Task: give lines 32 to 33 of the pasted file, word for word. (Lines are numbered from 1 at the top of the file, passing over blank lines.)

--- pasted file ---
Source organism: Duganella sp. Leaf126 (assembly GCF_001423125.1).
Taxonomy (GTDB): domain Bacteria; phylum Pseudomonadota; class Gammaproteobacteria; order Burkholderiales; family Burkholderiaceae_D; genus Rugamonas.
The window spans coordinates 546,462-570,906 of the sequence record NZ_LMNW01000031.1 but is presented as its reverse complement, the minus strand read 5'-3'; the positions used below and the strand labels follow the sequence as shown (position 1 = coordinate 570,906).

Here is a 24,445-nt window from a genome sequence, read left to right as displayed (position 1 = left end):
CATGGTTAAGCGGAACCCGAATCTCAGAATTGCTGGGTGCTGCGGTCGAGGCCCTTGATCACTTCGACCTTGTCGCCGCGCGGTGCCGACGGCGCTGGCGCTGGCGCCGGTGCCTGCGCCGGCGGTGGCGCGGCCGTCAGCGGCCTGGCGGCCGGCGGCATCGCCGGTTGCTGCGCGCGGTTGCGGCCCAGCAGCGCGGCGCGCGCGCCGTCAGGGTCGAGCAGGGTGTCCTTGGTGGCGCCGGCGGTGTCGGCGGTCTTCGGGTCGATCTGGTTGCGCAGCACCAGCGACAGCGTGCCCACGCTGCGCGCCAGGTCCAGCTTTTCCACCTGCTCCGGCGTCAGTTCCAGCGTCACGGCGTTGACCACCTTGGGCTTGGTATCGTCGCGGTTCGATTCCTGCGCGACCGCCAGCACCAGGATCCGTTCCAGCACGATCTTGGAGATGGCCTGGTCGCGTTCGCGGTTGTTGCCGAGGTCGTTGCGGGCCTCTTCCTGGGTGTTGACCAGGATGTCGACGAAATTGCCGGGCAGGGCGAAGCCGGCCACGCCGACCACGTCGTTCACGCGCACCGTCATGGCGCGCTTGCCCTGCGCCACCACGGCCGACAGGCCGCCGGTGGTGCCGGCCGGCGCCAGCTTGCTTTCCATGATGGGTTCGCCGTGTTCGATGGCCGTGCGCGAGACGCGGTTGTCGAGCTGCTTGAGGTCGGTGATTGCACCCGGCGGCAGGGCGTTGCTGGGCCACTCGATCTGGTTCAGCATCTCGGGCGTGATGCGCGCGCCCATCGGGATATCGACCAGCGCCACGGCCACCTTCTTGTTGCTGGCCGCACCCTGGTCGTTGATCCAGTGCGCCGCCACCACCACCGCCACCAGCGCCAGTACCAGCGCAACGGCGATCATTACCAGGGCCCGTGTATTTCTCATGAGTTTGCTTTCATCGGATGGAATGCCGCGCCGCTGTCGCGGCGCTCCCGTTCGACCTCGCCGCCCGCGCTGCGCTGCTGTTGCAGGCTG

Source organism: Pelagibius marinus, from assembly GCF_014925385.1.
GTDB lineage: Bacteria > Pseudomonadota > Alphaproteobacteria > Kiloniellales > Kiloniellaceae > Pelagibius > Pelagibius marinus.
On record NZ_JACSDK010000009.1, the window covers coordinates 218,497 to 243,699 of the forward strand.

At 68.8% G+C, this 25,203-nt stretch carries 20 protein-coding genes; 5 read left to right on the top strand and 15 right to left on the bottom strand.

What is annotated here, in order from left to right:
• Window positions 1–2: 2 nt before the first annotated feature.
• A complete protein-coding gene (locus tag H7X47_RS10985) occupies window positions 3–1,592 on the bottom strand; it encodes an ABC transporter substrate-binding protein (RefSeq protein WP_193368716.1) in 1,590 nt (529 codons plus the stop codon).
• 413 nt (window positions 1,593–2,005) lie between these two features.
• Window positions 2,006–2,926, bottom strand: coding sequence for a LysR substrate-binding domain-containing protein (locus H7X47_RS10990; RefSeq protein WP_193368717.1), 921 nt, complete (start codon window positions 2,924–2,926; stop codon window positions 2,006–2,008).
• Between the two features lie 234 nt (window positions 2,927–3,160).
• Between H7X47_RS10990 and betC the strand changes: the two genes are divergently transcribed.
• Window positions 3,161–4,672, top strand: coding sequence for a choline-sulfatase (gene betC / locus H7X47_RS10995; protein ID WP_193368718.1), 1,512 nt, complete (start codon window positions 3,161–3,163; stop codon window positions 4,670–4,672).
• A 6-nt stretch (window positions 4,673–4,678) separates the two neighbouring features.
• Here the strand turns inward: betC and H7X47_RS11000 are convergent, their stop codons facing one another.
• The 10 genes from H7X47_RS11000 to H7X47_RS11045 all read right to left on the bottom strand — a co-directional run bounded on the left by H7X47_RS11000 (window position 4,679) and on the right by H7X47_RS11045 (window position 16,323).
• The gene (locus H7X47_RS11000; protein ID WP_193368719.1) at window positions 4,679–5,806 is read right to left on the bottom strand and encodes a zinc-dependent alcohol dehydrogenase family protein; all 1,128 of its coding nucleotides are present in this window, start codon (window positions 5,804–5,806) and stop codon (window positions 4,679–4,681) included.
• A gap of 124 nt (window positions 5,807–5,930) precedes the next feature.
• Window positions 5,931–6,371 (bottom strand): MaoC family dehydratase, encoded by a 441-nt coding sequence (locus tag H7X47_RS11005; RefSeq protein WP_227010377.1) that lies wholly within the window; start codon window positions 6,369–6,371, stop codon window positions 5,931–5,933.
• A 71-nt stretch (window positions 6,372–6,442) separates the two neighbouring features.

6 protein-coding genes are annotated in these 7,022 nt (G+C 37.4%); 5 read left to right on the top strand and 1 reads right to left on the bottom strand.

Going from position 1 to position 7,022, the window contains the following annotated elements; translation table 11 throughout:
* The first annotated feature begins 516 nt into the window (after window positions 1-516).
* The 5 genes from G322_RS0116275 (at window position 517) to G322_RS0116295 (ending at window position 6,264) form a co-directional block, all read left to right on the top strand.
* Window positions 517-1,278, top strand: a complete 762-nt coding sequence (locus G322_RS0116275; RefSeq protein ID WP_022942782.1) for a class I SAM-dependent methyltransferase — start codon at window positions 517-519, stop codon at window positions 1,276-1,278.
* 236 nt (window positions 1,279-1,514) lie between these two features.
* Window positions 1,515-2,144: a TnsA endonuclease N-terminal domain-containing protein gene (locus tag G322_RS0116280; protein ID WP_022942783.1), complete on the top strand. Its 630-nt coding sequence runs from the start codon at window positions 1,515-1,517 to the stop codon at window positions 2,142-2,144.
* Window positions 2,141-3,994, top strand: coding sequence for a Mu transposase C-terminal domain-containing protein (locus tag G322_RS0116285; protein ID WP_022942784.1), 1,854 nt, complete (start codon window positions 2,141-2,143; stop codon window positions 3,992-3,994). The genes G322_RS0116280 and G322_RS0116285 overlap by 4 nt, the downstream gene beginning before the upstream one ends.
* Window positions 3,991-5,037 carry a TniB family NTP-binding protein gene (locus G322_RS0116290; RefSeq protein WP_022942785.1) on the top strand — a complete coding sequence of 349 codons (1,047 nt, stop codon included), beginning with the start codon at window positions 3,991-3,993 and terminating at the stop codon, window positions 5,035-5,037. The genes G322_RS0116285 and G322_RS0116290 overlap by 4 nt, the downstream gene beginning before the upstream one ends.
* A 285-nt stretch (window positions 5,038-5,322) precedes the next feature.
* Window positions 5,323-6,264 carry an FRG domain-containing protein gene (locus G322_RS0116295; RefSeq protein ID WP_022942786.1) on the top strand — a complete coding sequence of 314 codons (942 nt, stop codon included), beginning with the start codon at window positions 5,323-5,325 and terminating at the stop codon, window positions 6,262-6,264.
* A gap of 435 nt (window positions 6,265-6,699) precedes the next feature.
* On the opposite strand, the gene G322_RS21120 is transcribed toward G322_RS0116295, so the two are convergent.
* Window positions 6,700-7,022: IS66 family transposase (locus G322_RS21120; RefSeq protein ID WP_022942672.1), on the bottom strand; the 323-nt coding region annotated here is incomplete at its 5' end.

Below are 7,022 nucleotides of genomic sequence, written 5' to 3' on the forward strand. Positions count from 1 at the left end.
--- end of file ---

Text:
* Window positions 2,141-3,994, top strand: coding sequence for a Mu transposase C-terminal domain-containing protein (locus tag G322_RS0116285; protein ID WP_022942784.1), 1,854 nt, complete (start codon window positions 2,141-2,143; stop codon window positions 3,992-3,994). The genes G322_RS0116280 and G322_RS0116285 overlap by 4 nt, the downstream gene beginning before the upstream one ends.
* Window positions 3,991-5,037 carry a TniB family NTP-binding protein gene (locus G322_RS0116290; RefSeq protein WP_022942785.1) on the top strand — a complete coding sequence of 349 codons (1,047 nt, stop codon included), beginning with the start codon at window positions 3,991-3,993 and terminating at the stop codon, window positions 5,035-5,037. The genes G322_RS0116285 and G322_RS0116290 overlap by 4 nt, the downstream gene beginning before the upstream one ends.